The Form of In Treatment

What I found interesting is the way in which In Treatment seems uniquely suited to television. We touched a little upon the medium in which it is presented on Tuesday, when we talked about how it might be distinguished from radio shows of yesteryear. To me In the first week, looking at the way in which the show was written, staged, and shot, it could have been written as a play. It relies completely on the dialogue between the two characters in the room and to a lesser extent their facial expressions. We are forced to rely on what they say and how they say it to learn about their character. Each of the sessions in the first week seemed like they could very well have been staged as single act plays, or the whole first week could have been staged as a five act play. In the first week, things like body language and space are used in ways that are very reminiscent of theater. If each of the sessions was a one-off affair, with subtle developments to the character of Paul that culminate in his Friday session with Gina, a play would be a suitable form. 

However, now that the second week has rolled around, it is clear that the story could only ever have been told on subscription television. The return of the characters from the first week is what adds narrative complexity, and in contrast to week one, the narrative momentum is too much for things to end after the Friday session with Gina. The camera comes into play. The characters seem to be starting to break out of the set that is Paul’s office. 

One of the things that the show uses the medium of television on is the perspective that is established with the shots. With the first week, the camera was really only ever in one of three places: facing the therapist, facing the patient, and on the rare occasion a wide shot of the two. In week two, there is a clear intention to subvert the convention established in week one in light of what happens in the session with Gina. The camera is now sometimes looking over the shoulder. Sometimes it is in a close-up that is positioned from one side of the room and other times in a close-up from the opposite side. There are more panning shots, more zooming in. 

In the first week, the moment that jumped out to me in the first episode with Laura was when she was in the bathroom. It is the first time that the two characters are not in the room together, and the camera chooses to show both of them, so this put me in doubt as to whose point of view we were supposed to adopt. It is also a moment that takes place outside of the office, outside of the established set. In the second week there are more of these voyeuristic shots and more moments that take place outside of the office. As mentioned today in class, we see Jake and Amy outside. There are also shots through the window: Jake and Amy leaving for the hospital, Sophie getting into the car with Cy. There is a much more liberal use of the camera in the second week, and the effect that is created is something that would be difficult to replicate on stage or in a novelistic form.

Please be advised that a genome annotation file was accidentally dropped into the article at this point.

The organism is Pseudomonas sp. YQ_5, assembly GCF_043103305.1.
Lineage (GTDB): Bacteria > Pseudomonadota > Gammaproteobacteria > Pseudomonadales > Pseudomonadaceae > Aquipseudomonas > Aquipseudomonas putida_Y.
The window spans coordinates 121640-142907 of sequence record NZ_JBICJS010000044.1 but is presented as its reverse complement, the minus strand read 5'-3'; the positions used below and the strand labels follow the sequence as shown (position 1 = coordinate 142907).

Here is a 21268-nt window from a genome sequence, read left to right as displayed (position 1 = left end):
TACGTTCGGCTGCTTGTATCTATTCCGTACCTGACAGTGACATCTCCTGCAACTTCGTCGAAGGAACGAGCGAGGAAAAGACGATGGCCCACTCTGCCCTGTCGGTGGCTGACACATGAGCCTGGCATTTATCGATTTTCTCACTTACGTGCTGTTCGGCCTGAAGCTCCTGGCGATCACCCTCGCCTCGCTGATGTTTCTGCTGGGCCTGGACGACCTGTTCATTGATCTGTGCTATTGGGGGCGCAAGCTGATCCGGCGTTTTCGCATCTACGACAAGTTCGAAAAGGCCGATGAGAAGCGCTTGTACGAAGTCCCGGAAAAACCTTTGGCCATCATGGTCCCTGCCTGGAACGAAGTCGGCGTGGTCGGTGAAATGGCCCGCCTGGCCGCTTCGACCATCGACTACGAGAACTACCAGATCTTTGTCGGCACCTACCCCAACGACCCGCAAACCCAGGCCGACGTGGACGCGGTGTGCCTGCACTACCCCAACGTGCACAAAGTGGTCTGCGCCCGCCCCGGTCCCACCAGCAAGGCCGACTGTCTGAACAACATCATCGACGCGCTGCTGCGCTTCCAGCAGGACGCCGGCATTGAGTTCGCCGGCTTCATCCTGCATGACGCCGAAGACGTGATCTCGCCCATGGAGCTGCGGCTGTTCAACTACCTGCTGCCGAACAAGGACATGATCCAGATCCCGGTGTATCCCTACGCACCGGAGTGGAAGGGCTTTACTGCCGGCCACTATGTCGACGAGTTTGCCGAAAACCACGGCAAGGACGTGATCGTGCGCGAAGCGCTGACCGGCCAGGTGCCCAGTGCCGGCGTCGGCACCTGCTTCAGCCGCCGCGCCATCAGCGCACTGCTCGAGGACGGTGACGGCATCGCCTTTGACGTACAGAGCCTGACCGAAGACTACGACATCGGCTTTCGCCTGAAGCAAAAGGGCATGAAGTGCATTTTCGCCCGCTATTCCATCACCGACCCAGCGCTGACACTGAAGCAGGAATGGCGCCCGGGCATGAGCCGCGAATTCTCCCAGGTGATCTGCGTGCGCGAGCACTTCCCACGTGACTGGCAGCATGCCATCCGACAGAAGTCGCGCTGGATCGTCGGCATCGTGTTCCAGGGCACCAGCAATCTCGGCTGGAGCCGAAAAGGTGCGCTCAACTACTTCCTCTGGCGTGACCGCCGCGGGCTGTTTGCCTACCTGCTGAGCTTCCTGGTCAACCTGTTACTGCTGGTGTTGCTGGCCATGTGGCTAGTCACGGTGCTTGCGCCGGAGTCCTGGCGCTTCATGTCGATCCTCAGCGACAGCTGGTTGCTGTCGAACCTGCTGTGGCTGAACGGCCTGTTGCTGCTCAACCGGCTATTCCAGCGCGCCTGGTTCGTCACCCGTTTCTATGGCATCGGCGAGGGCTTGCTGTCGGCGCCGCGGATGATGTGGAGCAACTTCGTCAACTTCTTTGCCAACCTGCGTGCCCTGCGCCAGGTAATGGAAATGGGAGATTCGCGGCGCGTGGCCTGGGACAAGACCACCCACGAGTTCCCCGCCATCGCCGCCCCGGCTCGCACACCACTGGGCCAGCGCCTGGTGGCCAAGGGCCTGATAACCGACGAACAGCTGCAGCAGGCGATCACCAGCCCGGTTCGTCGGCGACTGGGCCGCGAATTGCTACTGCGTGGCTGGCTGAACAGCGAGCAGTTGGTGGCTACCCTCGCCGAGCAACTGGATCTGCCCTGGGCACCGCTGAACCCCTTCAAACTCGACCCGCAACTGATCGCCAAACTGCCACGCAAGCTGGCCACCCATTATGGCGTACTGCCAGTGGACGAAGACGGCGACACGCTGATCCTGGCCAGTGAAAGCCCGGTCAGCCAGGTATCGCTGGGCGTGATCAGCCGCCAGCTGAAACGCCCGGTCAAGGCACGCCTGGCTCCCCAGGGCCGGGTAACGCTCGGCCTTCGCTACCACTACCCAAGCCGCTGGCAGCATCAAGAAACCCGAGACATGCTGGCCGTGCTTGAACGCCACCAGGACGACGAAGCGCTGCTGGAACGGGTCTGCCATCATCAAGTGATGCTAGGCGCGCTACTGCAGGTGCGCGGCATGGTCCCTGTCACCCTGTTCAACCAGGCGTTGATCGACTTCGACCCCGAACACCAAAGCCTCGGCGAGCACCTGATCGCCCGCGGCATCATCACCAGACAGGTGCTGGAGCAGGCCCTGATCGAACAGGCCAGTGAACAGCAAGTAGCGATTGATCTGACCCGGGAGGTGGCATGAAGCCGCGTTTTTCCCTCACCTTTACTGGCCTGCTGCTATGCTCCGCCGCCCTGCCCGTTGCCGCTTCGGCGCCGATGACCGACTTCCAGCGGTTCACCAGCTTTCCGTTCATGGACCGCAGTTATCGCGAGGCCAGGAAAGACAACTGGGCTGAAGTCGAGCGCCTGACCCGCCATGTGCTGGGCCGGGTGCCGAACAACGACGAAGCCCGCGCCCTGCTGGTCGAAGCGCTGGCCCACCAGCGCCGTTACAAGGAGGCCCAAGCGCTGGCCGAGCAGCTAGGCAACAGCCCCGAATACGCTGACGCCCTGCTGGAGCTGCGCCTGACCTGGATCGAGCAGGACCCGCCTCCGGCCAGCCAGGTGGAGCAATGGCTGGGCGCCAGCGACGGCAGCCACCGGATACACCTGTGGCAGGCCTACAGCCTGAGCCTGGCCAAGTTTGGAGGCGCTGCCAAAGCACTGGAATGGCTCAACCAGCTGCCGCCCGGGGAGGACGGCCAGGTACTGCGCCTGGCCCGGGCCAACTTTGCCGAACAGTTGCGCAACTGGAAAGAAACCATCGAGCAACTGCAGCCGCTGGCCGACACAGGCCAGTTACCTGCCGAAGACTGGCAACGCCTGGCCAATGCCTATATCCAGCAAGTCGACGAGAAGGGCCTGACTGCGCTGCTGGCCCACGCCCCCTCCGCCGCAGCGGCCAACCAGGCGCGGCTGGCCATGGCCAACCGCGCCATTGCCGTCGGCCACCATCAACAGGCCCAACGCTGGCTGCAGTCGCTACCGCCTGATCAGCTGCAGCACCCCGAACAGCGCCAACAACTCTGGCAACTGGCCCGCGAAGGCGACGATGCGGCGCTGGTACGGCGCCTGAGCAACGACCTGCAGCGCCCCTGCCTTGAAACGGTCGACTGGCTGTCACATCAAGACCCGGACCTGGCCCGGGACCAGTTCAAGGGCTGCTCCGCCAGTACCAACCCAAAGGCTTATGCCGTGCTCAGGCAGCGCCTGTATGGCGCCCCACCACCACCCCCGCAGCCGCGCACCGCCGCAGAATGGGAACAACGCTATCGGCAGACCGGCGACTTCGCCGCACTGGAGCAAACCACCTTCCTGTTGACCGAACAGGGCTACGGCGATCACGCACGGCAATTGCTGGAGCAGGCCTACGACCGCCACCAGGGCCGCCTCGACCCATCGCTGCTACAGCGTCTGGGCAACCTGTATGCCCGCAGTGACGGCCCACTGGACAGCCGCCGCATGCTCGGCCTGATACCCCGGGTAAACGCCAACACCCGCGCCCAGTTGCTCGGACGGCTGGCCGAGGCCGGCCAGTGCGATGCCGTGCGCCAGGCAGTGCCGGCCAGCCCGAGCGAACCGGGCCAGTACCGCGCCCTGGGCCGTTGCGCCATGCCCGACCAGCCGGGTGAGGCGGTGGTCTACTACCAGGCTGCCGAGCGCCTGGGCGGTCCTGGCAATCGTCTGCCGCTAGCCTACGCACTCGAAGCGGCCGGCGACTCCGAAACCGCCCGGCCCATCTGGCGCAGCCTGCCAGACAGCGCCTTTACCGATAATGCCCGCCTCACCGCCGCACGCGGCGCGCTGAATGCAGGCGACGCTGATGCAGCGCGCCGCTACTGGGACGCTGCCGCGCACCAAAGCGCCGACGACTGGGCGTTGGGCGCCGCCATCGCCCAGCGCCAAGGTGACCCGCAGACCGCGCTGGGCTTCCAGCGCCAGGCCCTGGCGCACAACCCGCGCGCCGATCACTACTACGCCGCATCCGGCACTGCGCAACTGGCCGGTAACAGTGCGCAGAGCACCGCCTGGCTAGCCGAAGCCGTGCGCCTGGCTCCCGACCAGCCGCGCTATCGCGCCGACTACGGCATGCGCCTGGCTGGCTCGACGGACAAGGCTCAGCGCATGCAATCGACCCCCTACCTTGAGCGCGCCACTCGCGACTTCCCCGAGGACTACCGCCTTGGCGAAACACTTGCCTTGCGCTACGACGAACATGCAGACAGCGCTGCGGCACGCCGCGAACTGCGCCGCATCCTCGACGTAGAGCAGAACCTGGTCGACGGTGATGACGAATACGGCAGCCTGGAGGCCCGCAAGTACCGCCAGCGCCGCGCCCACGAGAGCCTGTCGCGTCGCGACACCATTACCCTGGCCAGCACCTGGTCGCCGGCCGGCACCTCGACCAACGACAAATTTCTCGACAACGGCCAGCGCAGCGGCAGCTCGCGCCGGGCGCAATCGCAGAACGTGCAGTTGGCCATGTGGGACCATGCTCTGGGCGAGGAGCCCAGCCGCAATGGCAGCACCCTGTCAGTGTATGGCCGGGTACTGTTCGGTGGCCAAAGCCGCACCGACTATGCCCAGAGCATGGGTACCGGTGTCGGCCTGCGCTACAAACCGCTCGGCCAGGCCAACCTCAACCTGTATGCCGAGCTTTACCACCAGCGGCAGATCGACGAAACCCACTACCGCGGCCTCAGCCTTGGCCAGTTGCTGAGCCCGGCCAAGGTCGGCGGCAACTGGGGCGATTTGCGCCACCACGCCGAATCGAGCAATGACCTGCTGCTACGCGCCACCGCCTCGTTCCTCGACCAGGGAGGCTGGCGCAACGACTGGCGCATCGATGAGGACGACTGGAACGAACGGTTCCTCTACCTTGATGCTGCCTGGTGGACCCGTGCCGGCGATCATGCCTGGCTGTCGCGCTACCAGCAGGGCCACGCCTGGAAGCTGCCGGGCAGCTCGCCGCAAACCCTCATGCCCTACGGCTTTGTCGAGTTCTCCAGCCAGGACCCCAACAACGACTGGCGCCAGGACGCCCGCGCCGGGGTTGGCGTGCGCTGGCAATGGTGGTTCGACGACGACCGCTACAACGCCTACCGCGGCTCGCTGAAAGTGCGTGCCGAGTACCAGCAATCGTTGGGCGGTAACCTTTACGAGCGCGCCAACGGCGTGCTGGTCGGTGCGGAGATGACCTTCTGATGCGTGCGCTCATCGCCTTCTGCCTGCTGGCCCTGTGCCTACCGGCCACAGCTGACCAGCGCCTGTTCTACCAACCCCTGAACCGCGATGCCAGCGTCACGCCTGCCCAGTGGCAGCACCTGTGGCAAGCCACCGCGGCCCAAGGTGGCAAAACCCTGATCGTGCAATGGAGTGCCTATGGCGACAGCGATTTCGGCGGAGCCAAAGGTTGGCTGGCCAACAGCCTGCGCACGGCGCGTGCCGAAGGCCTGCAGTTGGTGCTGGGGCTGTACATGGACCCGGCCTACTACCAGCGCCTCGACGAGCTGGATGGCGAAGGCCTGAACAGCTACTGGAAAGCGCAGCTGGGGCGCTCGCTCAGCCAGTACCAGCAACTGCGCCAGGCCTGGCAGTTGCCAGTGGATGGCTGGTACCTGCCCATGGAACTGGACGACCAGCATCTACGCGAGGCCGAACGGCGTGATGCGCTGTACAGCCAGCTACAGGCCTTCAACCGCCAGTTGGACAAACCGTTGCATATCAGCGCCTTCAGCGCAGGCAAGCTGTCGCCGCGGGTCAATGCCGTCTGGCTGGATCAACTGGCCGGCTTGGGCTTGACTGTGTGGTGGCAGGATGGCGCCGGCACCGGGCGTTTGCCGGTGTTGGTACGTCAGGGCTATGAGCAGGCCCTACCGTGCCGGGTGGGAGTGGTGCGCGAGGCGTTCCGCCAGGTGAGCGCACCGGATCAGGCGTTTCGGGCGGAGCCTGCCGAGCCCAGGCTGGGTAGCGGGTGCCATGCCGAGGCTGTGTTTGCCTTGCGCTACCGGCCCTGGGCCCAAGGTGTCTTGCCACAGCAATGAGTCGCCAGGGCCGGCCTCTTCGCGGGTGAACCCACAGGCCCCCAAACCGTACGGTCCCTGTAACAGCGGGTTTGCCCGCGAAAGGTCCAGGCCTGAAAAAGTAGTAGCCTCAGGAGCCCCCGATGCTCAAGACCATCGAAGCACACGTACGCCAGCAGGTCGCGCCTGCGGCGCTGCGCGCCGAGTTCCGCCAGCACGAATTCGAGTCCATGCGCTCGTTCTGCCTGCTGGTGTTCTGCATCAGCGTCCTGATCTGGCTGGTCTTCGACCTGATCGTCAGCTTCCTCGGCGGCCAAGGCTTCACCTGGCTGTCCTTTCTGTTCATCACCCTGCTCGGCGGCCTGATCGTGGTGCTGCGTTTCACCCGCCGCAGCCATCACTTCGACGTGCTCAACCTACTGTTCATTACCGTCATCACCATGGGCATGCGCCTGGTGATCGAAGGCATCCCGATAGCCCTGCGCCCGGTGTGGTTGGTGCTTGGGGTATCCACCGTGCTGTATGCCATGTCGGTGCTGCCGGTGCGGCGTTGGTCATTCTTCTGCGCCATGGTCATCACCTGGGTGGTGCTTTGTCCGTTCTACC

Long story short, could this story have been told through any other medium? 

2 thoughts on “The Form of In Treatment

  1. Well, I was going to write on a similar topic but you beat me to it. 😦
    To answer your question, I think regular episodes on a web series seems to be a better medium than Television. You have the multiple buildups, short episodes and the need to have a large number of episodes. Plays well into the web series format in my opinion.

  2. I want to dwell a bit on the comparison you make between television and theater. I’d agree that body language and dialogue are at least as effective in theater as they are in television, but I don’t think it’s possible to understate the importance of cuts in film and television. Not only does the camera’s proximity to characters create intimacy–In Treatment is mostly shot at medium-close–but the variety of perspectives we get of the same space and the camera’s cutting from speaker to speaker position the viewer solidly in the setting. In theater, on the other hand, the constant distance and delineated stage form a physical barrier between audience and actors.

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